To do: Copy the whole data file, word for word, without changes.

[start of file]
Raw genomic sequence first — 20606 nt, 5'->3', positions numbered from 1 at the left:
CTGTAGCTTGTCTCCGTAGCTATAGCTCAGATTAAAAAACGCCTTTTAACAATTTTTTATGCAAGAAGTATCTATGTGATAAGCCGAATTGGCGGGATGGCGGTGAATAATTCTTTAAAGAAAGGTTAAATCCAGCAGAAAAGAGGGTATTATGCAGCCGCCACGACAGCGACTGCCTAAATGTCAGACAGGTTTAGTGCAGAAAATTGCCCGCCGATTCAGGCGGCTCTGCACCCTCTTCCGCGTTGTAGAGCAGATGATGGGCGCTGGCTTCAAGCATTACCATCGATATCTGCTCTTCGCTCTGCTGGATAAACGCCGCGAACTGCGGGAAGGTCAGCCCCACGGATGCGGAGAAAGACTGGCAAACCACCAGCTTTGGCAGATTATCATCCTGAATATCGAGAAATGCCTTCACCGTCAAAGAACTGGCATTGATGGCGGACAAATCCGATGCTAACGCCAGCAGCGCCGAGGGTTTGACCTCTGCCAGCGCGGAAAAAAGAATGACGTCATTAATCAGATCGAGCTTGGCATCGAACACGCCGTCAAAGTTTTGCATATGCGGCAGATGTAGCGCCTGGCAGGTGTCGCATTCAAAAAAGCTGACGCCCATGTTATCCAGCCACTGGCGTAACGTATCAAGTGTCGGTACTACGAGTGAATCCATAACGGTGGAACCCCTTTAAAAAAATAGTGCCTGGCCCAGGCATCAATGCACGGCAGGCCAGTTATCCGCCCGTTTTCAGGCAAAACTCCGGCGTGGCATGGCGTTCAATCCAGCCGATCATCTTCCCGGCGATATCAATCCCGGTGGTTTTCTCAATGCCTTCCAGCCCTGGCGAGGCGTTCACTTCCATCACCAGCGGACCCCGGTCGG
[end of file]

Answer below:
Raw genomic sequence first — 20606 nt, 5'->3', positions numbered from 1 at the left:
CTGTAGCTTGTCTCCGTAGCTATAGCTCAGATTAAAAAACGCCTTTTAACAATTTTTTATGCAAGAAGTATCTATGTGATAAGCCGAATTGGCGGGATGGCGGTGAATAATTCTTTAAAGAAAGGTTAAATCCAGCAGAAAAGAGGGTATTATGCAGCCGCCACGACAGCGACTGCCTAAATGTCAGACAGGTTTAGTGCAGAAAATTGCCCGCCGATTCAGGCGGCTCTGCACCCTCTTCCGCGTTGTAGAGCAGATGATGGGCGCTGGCTTCAAGCATTACCATCGATATCTGCTCTTCGCTCTGCTGGATAAACGCCGCGAACTGCGGGAAGGTCAGCCCCACGGATGCGGAGAAAGACTGGCAAACCACCAGCTTTGGCAGATTATCATCCTGAATATCGAGAAATGCCTTCACCGTCAAAGAACTGGCATTGATGGCGGACAAATCCGATGCTAACGCCAGCAGCGCCGAGGGTTTGACCTCTGCCAGCGCGGAAAAAAGAATGACGTCATTAATCAGATCGAGCTTGGCATCGAACACGCCGTCAAAGTTTTGCATATGCGGCAGATGTAGCGCCTGGCAGGTGTCGCATTCAAAAAAGCTGACGCCCATGTTATCCAGCCACTGGCGTAACGTATCAAGTGTCGGTACTACGAGTGAATCCATAACGGTGGAACCCCTTTAAAAAAATAGTGCCTGGCCCAGGCATCAATGCACGGCAGGCCAGTTATCCGCCCGTTTTCAGGCAAAACTCCGGCGTGGCATGGCGTTCAATCCAGCCGATCATCTTCCCGGCGATATCAATCCCGGTGGTTTTCTCAATGCCTTCCAGCCCTGGCGAGGCGTTCACTTCCATCACCAGCGGACCCCGGTCGG